Caregiving Benefits the Giver

The benefits of caregiving have come as a surprise to researcher, Dr. Lisa Fredman and Rosanna Bertrand.

Although stronger women may be the type of individual predisposed to taking on this kind of work, the unquantifiable benefits both spiritual and from an inner sense of peace and purpose impact the lives of caregivers in a positive way, as well.

Along with what’s called “caregiver burden,” gerontologists and psychologists use the phrase “caregiver gain” to reflect the fact that this role, which often exacts such high costs, can bring rewards. But they’ve typically described those rewards in psychological, emotional and even spiritual terms: growing confidence in one’s abilities, feelings of personal satisfaction, increased family closeness. That caregivers can walk faster or recall more words on a memory test — that’s news.

Grey Hair Pill

A grey hair pill could be the answer to all your hair woes.

Bottles of color and peroxide no longer need clutter the bathroom.
The pill, scheduled to become available in 2015, contains an undisclosed fruit extract that mimics the chemical tyrosinase-related protein or TRP-2, an enzyme that protects pigmentation production, the company has said. The goal of the fruit extract pill is to prevent oxidative stress, a process that occurs when hair cells succumb to antioxidants and turn gray, L’Oreal officials say.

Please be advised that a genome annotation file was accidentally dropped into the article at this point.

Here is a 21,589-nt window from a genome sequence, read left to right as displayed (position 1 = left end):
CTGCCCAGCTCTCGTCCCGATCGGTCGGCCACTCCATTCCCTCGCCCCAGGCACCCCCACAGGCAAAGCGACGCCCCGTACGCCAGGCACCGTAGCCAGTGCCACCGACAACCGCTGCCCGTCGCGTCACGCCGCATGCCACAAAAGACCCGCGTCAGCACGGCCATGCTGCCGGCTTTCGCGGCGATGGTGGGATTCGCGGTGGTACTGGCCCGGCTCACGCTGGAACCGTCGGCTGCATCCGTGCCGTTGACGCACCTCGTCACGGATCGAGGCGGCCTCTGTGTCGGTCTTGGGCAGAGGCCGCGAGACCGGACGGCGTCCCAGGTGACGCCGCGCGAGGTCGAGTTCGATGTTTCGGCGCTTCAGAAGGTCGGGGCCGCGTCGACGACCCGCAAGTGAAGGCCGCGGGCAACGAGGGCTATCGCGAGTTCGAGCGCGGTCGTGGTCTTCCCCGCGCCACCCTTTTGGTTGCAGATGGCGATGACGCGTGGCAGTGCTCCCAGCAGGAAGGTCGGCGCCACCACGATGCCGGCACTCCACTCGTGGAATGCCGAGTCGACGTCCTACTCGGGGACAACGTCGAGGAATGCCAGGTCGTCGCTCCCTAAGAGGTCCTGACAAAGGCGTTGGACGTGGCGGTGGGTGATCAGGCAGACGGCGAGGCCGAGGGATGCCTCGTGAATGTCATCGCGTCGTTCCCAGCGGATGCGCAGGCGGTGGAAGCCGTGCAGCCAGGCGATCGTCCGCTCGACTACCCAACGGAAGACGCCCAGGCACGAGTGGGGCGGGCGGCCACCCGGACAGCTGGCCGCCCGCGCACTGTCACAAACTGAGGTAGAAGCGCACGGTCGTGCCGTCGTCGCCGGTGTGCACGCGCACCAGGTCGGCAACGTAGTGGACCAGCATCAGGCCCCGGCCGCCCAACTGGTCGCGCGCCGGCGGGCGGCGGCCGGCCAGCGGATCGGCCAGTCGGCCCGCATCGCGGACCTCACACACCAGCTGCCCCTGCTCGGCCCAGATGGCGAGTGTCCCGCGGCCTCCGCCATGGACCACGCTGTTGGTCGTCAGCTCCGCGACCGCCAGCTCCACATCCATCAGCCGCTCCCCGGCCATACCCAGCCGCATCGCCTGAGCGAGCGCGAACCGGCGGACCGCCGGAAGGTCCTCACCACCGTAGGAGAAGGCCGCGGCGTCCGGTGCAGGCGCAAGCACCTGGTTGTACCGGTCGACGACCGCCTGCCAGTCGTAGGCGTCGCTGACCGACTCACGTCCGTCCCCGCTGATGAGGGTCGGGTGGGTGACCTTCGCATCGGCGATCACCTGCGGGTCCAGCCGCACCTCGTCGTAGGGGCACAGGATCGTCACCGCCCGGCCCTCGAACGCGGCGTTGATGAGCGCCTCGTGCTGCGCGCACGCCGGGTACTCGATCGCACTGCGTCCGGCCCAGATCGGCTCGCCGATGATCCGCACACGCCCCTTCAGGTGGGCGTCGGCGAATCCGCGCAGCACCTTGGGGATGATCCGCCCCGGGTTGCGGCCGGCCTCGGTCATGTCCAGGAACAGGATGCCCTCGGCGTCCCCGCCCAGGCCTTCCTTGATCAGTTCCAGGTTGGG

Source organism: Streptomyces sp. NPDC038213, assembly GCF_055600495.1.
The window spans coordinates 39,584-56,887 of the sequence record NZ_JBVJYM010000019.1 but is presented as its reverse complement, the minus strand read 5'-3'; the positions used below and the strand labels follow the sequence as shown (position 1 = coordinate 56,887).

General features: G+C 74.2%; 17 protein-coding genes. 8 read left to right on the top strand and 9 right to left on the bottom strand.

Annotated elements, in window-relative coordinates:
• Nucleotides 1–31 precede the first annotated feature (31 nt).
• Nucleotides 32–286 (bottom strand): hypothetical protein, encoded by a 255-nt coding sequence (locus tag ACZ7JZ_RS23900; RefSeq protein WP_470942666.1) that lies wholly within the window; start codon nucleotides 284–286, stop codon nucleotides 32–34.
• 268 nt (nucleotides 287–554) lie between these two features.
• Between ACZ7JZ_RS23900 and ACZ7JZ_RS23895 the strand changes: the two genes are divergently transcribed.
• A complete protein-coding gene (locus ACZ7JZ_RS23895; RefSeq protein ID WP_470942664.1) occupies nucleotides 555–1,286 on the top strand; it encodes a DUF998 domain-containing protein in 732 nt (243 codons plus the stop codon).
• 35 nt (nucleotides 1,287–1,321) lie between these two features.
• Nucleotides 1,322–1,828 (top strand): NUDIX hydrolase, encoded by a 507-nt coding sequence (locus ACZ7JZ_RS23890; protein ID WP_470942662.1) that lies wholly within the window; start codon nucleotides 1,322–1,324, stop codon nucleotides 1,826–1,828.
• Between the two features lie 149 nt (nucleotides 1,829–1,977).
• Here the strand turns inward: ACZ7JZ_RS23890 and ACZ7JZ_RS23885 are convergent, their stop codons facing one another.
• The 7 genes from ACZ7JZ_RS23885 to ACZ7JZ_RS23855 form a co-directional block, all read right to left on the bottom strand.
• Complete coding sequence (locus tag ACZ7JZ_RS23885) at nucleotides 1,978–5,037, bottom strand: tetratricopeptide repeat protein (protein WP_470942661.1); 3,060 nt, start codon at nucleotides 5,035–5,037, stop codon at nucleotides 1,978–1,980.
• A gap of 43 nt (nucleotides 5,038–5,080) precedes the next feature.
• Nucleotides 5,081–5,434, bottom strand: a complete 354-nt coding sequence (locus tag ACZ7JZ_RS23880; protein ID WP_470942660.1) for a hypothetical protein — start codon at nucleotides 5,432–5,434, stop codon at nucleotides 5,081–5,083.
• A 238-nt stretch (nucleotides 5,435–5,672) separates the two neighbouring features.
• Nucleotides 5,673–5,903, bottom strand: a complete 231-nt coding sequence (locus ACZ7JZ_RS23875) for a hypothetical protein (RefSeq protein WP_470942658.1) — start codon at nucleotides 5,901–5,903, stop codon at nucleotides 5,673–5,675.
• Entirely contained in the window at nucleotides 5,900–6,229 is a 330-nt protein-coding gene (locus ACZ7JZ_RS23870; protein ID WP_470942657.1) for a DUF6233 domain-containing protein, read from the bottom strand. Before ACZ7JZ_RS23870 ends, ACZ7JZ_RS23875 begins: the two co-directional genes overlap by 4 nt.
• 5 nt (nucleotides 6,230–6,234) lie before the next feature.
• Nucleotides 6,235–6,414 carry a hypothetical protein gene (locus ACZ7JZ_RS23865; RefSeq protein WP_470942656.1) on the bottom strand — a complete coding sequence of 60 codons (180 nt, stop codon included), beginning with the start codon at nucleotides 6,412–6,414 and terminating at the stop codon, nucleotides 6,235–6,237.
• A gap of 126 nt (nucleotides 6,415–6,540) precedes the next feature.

Signs of Aging May Be Undetected Brain Damage

What we consider as normal signs of aging could actually be indicators of brain damage.

Signs of brain damage can go undetected by normal scans.

When brains were examined under a microscope for signs of damage which would be invisible to normal brain scans, they found 29% of patients with no previously detected sign of stroke had clotted or narrowed blood vessels.

“Often the mild motor symptoms are considered an expected part of aging. We shouldn’t accept this as normal aging. We should try to fix it and understand it.

“If there is an underlying cause, we can intervene and perhaps lessen the impact.”

Dr Kieran Breen, director of research and development at Parkinson’s UK, said: “We know that as people get older they are more likely to develop mini-strokes, so tiny that they cannot be detected by normal scanning techniques.

Grow Your Own Spare Parts?

A study reported in The Lancet makes it pretty clear that growing your own spare parts may be a real possibility in the near future!

Growing technology is allowing science to put stem cells hard at work growing those hip and knee joints that we’re wearing out as we age.

In a decade or so, people now clamoring for metal and ceramic replacement joints may instead be able to have a fully functional biological replacement — a joint grown within their own bodies to their specific physiology.

To date, researchers have successfully grown replacement shoulder joints in rabbits, using an implanted biological “scaffold” upon which new cartilage developed, according to a study reported in The Lancet.

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